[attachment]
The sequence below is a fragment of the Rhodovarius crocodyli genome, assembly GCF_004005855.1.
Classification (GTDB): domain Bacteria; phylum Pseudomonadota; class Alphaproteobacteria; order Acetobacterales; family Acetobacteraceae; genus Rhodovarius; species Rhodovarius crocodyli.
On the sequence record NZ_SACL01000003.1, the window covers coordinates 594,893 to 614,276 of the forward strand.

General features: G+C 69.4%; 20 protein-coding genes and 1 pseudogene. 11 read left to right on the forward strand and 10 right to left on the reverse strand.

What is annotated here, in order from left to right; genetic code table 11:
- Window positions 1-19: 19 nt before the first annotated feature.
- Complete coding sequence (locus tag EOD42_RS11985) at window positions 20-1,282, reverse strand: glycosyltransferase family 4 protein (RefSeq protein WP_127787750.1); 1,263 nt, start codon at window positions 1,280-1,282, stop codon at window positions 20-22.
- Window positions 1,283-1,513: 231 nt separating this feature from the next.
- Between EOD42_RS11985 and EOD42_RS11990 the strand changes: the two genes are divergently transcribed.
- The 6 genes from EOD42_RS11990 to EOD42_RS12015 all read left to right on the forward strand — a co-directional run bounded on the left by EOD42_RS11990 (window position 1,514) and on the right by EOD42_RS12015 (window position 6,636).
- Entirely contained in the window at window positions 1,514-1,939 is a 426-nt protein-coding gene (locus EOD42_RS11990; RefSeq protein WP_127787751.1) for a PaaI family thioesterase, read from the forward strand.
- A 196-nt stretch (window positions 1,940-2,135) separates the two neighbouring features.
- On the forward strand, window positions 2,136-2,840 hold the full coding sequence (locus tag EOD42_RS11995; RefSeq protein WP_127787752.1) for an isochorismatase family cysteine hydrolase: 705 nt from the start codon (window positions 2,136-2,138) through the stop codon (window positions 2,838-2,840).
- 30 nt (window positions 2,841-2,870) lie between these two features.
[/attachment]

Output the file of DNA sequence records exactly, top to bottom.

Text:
The sequence below is a fragment of the Rhodovarius crocodyli genome, assembly GCF_004005855.1.
Classification (GTDB): domain Bacteria; phylum Pseudomonadota; class Alphaproteobacteria; order Acetobacterales; family Acetobacteraceae; genus Rhodovarius; species Rhodovarius crocodyli.
On the sequence record NZ_SACL01000003.1, the window covers coordinates 594,893 to 614,276 of the forward strand.

General features: G+C 69.4%; 20 protein-coding genes and 1 pseudogene. 11 read left to right on the forward strand and 10 right to left on the reverse strand.

What is annotated here, in order from left to right; genetic code table 11:
- Window positions 1-19: 19 nt before the first annotated feature.
- Complete coding sequence (locus tag EOD42_RS11985) at window positions 20-1,282, reverse strand: glycosyltransferase family 4 protein (RefSeq protein WP_127787750.1); 1,263 nt, start codon at window positions 1,280-1,282, stop codon at window positions 20-22.
- Window positions 1,283-1,513: 231 nt separating this feature from the next.
- Between EOD42_RS11985 and EOD42_RS11990 the strand changes: the two genes are divergently transcribed.
- The 6 genes from EOD42_RS11990 to EOD42_RS12015 all read left to right on the forward strand — a co-directional run bounded on the left by EOD42_RS11990 (window position 1,514) and on the right by EOD42_RS12015 (window position 6,636).
- Entirely contained in the window at window positions 1,514-1,939 is a 426-nt protein-coding gene (locus EOD42_RS11990; RefSeq protein WP_127787751.1) for a PaaI family thioesterase, read from the forward strand.
- A 196-nt stretch (window positions 1,940-2,135) separates the two neighbouring features.
- On the forward strand, window positions 2,136-2,840 hold the full coding sequence (locus tag EOD42_RS11995; RefSeq protein WP_127787752.1) for an isochorismatase family cysteine hydrolase: 705 nt from the start codon (window positions 2,136-2,138) through the stop codon (window positions 2,838-2,840).
- 30 nt (window positions 2,841-2,870) lie between these two features.